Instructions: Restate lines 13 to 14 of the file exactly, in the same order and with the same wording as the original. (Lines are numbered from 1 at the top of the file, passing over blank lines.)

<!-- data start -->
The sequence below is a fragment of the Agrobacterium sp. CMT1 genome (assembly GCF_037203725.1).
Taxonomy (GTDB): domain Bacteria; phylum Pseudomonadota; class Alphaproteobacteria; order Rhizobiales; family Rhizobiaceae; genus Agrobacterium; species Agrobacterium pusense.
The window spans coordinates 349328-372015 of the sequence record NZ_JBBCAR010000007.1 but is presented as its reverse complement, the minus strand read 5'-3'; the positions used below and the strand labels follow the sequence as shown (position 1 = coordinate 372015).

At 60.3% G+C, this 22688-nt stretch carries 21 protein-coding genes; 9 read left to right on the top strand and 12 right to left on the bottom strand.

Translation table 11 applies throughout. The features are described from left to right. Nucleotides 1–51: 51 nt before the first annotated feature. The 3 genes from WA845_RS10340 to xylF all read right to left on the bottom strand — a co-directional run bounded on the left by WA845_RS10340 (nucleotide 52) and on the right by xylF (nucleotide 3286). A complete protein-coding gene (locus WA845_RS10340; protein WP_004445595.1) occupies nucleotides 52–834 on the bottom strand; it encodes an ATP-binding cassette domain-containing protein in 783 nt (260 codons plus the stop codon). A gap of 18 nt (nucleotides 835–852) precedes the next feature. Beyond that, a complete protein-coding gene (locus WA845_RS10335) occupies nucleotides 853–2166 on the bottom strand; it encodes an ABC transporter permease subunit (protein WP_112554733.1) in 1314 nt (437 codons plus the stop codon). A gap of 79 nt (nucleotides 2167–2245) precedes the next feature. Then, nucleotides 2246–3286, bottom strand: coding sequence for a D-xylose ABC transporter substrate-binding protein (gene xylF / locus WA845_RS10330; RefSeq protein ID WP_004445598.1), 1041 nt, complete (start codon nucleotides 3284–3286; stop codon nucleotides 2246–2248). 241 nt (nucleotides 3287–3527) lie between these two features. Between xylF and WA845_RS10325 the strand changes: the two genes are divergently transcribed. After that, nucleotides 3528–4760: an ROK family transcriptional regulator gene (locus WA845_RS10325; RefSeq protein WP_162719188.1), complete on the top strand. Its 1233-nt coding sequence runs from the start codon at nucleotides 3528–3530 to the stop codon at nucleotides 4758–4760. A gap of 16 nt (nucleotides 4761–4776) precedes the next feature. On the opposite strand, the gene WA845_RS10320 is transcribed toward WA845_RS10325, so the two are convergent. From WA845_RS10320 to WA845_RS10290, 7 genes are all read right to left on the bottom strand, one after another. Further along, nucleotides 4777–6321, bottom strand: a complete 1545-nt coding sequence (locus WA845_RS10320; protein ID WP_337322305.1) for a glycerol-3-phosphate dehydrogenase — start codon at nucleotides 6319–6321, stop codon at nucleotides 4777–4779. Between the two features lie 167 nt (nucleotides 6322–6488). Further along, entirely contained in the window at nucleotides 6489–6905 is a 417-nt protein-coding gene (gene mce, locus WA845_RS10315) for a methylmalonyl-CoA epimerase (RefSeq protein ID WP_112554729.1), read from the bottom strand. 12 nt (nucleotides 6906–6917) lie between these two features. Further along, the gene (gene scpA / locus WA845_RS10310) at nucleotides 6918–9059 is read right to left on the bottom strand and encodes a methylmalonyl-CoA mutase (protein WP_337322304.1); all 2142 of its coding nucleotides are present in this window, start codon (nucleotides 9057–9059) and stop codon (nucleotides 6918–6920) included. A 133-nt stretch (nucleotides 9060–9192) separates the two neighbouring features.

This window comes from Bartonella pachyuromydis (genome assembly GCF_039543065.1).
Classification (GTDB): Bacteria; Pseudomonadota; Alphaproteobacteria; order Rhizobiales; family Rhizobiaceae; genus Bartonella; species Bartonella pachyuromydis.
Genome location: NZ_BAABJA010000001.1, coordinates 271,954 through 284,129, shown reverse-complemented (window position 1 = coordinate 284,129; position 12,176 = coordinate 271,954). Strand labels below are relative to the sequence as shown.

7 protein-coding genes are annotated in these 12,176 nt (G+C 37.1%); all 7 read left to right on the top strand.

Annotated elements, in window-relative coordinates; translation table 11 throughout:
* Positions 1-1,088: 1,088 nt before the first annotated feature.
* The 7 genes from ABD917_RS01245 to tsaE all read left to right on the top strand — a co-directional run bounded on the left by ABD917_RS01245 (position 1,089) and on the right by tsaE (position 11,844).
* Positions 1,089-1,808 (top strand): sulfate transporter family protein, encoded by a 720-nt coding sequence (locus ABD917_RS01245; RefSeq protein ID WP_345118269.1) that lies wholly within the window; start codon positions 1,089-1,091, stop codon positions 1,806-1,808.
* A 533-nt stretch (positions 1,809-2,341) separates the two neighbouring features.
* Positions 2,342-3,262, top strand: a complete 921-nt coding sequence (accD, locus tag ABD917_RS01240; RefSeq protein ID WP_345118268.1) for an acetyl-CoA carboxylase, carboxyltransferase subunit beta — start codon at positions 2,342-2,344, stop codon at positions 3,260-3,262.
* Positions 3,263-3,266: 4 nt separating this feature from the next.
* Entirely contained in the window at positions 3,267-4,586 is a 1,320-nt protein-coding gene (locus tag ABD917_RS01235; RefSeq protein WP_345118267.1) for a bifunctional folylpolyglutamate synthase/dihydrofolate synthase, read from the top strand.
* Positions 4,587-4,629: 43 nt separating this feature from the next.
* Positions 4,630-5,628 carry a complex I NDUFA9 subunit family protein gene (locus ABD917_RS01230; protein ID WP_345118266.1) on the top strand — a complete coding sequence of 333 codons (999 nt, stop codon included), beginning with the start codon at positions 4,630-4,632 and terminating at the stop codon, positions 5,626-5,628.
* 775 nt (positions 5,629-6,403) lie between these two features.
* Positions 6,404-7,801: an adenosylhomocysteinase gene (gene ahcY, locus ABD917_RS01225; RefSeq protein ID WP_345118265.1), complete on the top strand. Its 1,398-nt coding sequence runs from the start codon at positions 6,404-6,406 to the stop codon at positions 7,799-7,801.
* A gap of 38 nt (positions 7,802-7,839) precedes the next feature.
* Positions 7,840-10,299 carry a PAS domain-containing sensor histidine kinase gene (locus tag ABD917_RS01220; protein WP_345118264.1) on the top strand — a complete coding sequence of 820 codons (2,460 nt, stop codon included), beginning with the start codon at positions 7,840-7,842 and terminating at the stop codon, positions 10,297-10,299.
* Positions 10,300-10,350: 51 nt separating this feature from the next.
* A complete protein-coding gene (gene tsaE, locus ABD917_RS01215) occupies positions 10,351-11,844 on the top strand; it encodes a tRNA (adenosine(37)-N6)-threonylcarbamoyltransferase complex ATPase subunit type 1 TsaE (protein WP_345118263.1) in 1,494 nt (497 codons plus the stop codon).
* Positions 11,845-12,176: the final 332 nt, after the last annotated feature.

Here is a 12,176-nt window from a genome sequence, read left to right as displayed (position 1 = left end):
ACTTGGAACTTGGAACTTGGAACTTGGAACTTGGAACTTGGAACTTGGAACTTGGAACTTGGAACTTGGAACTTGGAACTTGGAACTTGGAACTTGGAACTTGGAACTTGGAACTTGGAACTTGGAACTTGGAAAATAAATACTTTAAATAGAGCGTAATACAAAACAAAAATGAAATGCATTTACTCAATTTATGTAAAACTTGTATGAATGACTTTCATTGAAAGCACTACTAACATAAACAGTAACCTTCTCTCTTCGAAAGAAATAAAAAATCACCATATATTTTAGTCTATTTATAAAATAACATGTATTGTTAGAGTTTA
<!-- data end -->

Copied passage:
* Positions 1,089-1,808 (top strand): sulfate transporter family protein, encoded by a 720-nt coding sequence (locus ABD917_RS01245; RefSeq protein ID WP_345118269.1) that lies wholly within the window; start codon positions 1,089-1,091, stop codon positions 1,806-1,808.
* A 533-nt stretch (positions 1,809-2,341) separates the two neighbouring features.